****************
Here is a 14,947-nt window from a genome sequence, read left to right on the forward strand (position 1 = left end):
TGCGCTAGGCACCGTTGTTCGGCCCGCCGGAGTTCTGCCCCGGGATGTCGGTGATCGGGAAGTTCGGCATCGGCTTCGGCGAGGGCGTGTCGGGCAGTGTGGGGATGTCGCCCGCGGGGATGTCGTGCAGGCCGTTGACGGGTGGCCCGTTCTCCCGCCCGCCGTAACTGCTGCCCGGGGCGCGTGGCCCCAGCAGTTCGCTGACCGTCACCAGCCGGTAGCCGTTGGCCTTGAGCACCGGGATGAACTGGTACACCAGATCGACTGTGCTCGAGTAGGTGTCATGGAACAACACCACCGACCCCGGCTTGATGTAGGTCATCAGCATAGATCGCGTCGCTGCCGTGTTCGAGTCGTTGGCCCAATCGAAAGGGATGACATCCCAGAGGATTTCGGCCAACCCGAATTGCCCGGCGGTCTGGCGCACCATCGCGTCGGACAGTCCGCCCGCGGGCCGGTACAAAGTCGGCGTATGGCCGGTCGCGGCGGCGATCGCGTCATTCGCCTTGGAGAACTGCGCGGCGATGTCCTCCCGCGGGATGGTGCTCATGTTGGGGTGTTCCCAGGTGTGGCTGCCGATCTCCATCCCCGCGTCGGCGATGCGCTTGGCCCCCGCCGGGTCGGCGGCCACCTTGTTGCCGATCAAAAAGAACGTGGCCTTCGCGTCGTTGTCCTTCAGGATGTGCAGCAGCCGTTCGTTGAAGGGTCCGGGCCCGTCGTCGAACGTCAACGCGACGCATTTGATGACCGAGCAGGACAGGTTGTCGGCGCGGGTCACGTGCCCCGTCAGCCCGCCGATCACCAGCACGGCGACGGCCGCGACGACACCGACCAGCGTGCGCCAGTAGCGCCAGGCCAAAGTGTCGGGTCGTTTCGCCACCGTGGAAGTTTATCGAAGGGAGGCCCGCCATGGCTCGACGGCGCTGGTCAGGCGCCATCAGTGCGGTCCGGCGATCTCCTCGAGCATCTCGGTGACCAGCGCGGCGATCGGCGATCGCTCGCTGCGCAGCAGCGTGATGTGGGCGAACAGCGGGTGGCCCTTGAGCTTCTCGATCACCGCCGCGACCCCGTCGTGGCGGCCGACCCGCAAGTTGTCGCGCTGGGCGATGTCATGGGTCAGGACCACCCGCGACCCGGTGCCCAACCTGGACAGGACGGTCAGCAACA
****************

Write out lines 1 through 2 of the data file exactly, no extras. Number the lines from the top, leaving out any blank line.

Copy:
Here is a 14,947-nt window from a genome sequence, read left to right on the forward strand (position 1 = left end):
TGCGCTAGGCACCGTTGTTCGGCCCGCCGGAGTTCTGCCCCGGGATGTCGGTGATCGGGAAGTTCGGCATCGGCTTCGGCGAGGGCGTGTCGGGCAGTGTGGGGATGTCGCCCGCGGGGATGTCGTGCAGGCCGTTGACGGGTGGCCCGTTCTCCCGCCCGCCGTAACTGCTGCCCGGGGCGCGTGGCCCCAGCAGTTCGCTGACCGTCACCAGCCGGTAGCCGTTGGCCTTGAGCACCGGGATGAACTGGTACACCAGATCGACTGTGCTCGAGTAGGTGTCATGGAACAACACCACCGACCCCGGCTTGATGTAGGTCATCAGCATAGATCGCGTCGCTGCCGTGTTCGAGTCGTTGGCCCAATCGAAAGGGATGACATCCCAGAGGATTTCGGCCAACCCGAATTGCCCGGCGGTCTGGCGCACCATCGCGTCGGACAGTCCGCCCGCGGGCCGGTACAAAGTCGGCGTATGGCCGGTCGCGGCGGCGATCGCGTCATTCGCCTTGGAGAACTGCGCGGCGATGTCCTCCCGCGGGATGGTGCTCATGTTGGGGTGTTCCCAGGTGTGGCTGCCGATCTCCATCCCCGCGTCGGCGATGCGCTTGGCCCCCGCCGGGTCGGCGGCCACCTTGTTGCCGATCAAAAAGAACGTGGCCTTCGCGTCGTTGTCCTTCAGGATGTGCAGCAGCCGTTCGTTGAAGGGTCCGGGCCCGTCGTCGAACGTCAACGCGACGCATTTGATGACCGAGCAGGACAGGTTGTCGGCGCGGGTCACGTGCCCCGTCAGCCCGCCGATCACCAGCACGGCGACGGCCGCGACGACACCGACCAGCGTGCGCCAGTAGCGCCAGGCCAAAGTGTCGGGTCGTTTCGCCACCGTGGAAGTTTATCGAAGGGAGGCCCGCCATGGCTCGACGGCGCTGGTCAGGCGCCATCAGTGCGGTCCGGCGATCTCCTCGAGCATCTCGGTGACCAGCGCGGCGATCGGCGATCGCTCGCTGCGCAGCAGCGTGATGTGGGCGAACAGCGGGTGGCCCTTGAGCTTCTCGATCACCGCCGCGACCCCGTCGTGGCGGCCGACCCGCAAGTTGTCGCGCTGGGCGATGTCATGGGTCAGGACCACCCGCGACCCGGTGCCCAACCTGGACAGGACGGTCAGCAACA